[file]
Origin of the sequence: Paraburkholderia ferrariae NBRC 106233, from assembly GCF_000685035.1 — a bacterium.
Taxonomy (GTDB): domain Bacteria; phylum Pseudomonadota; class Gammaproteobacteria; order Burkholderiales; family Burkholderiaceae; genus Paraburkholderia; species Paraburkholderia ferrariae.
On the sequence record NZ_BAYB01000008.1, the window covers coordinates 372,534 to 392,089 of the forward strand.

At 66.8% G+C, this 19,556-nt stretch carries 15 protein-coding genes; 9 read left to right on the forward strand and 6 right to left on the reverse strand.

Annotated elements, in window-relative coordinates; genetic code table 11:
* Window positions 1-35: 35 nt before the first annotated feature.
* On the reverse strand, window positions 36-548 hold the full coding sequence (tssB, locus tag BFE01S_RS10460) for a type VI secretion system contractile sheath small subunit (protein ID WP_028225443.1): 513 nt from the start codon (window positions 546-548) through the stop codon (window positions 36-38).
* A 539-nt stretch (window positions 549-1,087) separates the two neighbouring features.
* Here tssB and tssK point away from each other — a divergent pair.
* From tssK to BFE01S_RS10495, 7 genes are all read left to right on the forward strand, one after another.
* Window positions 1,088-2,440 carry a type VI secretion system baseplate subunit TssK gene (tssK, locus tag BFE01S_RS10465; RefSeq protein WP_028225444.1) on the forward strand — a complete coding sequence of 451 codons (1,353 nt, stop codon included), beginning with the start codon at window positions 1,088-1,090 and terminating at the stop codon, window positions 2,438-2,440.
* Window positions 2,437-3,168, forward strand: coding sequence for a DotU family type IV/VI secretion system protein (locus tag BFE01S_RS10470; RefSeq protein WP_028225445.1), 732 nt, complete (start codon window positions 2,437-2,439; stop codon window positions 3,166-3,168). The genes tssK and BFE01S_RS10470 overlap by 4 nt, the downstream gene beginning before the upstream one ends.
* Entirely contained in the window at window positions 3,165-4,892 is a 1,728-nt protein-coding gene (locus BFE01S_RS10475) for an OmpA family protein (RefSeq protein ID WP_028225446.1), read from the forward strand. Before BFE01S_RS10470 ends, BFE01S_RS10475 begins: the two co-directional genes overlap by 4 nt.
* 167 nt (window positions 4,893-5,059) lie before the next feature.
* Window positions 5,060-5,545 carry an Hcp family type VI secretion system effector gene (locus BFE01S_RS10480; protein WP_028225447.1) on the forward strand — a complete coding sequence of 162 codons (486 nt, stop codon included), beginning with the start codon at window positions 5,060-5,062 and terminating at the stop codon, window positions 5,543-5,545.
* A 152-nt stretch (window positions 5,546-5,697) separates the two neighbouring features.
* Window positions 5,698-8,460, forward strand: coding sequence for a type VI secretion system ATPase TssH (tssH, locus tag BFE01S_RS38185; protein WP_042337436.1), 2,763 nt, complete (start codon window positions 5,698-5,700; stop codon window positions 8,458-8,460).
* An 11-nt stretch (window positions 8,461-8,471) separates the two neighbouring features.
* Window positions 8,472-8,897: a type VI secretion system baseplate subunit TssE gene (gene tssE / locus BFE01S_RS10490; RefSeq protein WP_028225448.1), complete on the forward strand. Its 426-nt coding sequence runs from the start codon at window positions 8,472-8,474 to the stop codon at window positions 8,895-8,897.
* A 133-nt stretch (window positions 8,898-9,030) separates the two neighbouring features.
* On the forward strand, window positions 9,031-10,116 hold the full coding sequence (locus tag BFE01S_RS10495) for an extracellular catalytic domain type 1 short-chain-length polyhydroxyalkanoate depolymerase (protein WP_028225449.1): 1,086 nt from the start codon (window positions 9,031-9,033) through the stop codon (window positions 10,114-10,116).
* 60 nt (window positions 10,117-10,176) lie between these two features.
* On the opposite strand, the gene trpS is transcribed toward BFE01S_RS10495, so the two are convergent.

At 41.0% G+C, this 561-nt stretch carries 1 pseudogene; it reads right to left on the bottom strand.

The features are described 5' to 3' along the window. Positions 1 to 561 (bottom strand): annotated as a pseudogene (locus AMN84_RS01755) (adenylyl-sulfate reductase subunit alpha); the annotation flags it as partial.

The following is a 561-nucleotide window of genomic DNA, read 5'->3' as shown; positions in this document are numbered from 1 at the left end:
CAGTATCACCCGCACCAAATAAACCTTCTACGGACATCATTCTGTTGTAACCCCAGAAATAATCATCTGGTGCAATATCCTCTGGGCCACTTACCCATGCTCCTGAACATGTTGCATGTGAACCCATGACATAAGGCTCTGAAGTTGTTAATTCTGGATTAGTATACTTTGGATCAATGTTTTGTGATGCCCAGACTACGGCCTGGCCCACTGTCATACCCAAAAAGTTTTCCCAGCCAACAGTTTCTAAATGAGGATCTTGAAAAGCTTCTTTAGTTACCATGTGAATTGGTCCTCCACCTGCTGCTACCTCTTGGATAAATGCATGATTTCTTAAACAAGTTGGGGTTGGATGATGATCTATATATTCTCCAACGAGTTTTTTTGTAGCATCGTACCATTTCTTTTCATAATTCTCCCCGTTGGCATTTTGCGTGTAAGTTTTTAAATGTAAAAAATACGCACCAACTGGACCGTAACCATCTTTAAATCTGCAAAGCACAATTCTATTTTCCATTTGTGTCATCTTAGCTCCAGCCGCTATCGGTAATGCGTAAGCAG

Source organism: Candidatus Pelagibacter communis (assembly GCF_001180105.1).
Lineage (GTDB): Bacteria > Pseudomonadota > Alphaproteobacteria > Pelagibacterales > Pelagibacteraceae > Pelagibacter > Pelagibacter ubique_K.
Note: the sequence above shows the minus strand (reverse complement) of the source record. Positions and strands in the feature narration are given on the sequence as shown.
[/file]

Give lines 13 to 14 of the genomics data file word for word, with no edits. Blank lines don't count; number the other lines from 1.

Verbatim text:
* Entirely contained in the window at window positions 3,165-4,892 is a 1,728-nt protein-coding gene (locus BFE01S_RS10475) for an OmpA family protein (RefSeq protein ID WP_028225446.1), read from the forward strand. Before BFE01S_RS10470 ends, BFE01S_RS10475 begins: the two co-directional genes overlap by 4 nt.
* 167 nt (window positions 4,893-5,059) lie before the next feature.